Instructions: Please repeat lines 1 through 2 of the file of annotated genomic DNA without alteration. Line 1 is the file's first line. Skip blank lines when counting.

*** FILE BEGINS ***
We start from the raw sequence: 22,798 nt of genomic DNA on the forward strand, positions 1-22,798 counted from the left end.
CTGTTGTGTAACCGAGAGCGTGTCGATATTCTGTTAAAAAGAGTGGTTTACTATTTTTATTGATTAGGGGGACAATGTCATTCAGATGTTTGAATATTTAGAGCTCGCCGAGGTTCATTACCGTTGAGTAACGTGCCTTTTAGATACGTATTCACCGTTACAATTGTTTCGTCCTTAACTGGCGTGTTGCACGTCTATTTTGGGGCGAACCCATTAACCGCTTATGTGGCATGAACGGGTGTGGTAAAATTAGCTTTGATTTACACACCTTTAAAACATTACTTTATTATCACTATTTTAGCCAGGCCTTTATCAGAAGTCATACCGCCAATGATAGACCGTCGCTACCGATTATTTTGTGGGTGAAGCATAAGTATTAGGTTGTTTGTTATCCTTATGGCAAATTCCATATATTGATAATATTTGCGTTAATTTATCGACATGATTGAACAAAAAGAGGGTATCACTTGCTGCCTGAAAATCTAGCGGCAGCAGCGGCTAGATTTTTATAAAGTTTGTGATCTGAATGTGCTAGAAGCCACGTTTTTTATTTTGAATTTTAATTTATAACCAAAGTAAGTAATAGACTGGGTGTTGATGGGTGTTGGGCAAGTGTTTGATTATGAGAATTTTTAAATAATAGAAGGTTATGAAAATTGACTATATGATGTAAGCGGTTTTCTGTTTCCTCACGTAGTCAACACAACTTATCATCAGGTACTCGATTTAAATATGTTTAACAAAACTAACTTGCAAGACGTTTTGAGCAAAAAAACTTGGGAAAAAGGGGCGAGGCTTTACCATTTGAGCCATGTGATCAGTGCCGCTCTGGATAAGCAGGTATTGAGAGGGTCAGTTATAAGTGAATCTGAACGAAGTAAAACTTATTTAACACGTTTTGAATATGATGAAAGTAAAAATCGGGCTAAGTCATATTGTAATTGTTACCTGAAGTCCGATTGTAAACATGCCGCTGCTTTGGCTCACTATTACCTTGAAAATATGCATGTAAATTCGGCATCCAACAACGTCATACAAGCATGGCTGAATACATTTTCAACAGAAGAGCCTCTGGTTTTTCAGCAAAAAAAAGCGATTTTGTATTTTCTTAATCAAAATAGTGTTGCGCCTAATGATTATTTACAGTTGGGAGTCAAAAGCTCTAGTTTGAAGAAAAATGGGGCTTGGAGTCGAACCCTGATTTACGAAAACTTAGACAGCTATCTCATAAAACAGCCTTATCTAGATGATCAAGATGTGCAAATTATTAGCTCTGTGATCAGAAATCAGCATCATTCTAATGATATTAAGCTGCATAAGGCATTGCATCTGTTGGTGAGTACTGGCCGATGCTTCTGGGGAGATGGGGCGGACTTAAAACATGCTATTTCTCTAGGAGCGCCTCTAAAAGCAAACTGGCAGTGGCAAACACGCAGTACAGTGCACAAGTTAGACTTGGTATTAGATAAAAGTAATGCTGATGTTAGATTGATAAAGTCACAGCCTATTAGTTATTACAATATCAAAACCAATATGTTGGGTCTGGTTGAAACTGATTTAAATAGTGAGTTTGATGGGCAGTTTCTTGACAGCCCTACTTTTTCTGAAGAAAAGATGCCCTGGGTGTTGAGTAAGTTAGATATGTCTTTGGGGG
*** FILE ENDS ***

We start from the raw sequence: 22,798 nt of genomic DNA on the forward strand, positions 1-22,798 counted from the left end.
CTGTTGTGTAACCGAGAGCGTGTCGATATTCTGTTAAAAAGAGTGGTTTACTATTTTTATTGATTAGGGGGACAATGTCATTCAGATGTTTGAATATTTAGAGCTCGCCGAGGTTCATTACCGTTGAGTAACGTGCCTTTTAGATACGTATTCACCGTTACAATTGTTTCGTCCTTAACTGGCGTGTTGCACGTCTATTTTGGGGCGAACCCATTAACCGCTTATGTGGCATGAACGGGTGTGGTAAAATTAGCTTTGATTTACACACCTTTAAAACATTACTTTATTATCACTATTTTAGCCAGGCCTTTATCAGAAGTCATACCGCCAATGATAGACCGTCGCTACCGATTATTTTGTGGGTGAAGCATAAGTATTAGGTTGTTTGTTATCCTTATGGCAAATTCCATATATTGATAATATTTGCGTTAATTTATCGACATGATTGAACAAAAAGAGGGTATCACTTGCTGCCTGAAAATCTAGCGGCAGCAGCGGCTAGATTTTTATAAAGTTTGTGATCTGAATGTGCTAGAAGCCACGTTTTTTATTTTGAATTTTAATTTATAACCAAAGTAAGTAATAGACTGGGTGTTGATGGGTGTTGGGCAAGTGTTTGATTATGAGAATTTTTAAATAATAGAAGGTTATGAAAATTGACTATATGATGTAAGCGGTTTTCTGTTTCCTCACGTAGTCAACACAACTTATCATCAGGTACTCGATTTAAATATGTTTAACAAAACTAACTTGCAAGACGTTTTGAGCAAAAAAACTTGGGAAAAAGGGGCGAGGCTTTACCATTTGAGCCATGTGATCAGTGCCGCTCTGGATAAGCAGGTATTGAGAGGGTCAGTTATAAGTGAATCTGAACGAAGTAAAACTTATTTAACACGTTTTGAATATGATGAAAGTAAAAATCGGGCTAAGTCATATTGTAATTGTTACCTGAAGTCCGATTGTAAACATGCCGCTGCTTTGGCTCACTATTACCTTGAAAATATGCATGTAAATTCGGCATCCAACAACGTCATACAAGCATGGCTGAATACATTTTCAACAGAAGAGCCTCTGGTTTTTCAGCAAAAAAAAGCGATTTTGTATTTTCTTAATCAAAATAGTGTTGCGCCTAATGATTATTTACAGTTGGGAGTCAAAAGCTCTAGTTTGAAGAAAAATGGGGCTTGGAGTCGAACCCTGATTTACGAAAACTTAGACAGCTATCTCATAAAACAGCCTTATCTAGATGATCAAGATGTGCAAATTATTAGCTCTGTGATCAGAAATCAGCATCATTCTAATGATATTAAGCTGCATAAGGCATTGCATCTGTTGGTGAGTACTGGCCGATGCTTCTGGGGAGATGGGGCGGACTTAAAACATGCTATTTCTCTAGGAGCGCCTCTAAAAGCAAACTGGCAGTGGCAAACACGCAGTACAGTGCACAAGTTAGACTTGGTATTAGATAAAAGTAATGCTGATGTTAGATTGATAAAGTCACAGCCTATTAGTTATTACAATATCAAAACCAATATGTTGGGTCTGGTTGAAACTGATTTAAATAGTGAGTTTGATGGGCAGTTTCTTGACAGCCCTACTTTTTCTGAAGAAAAGATGCCCTGGGTGTTGAGTAAGTTAGATATGTCTTTGGGGG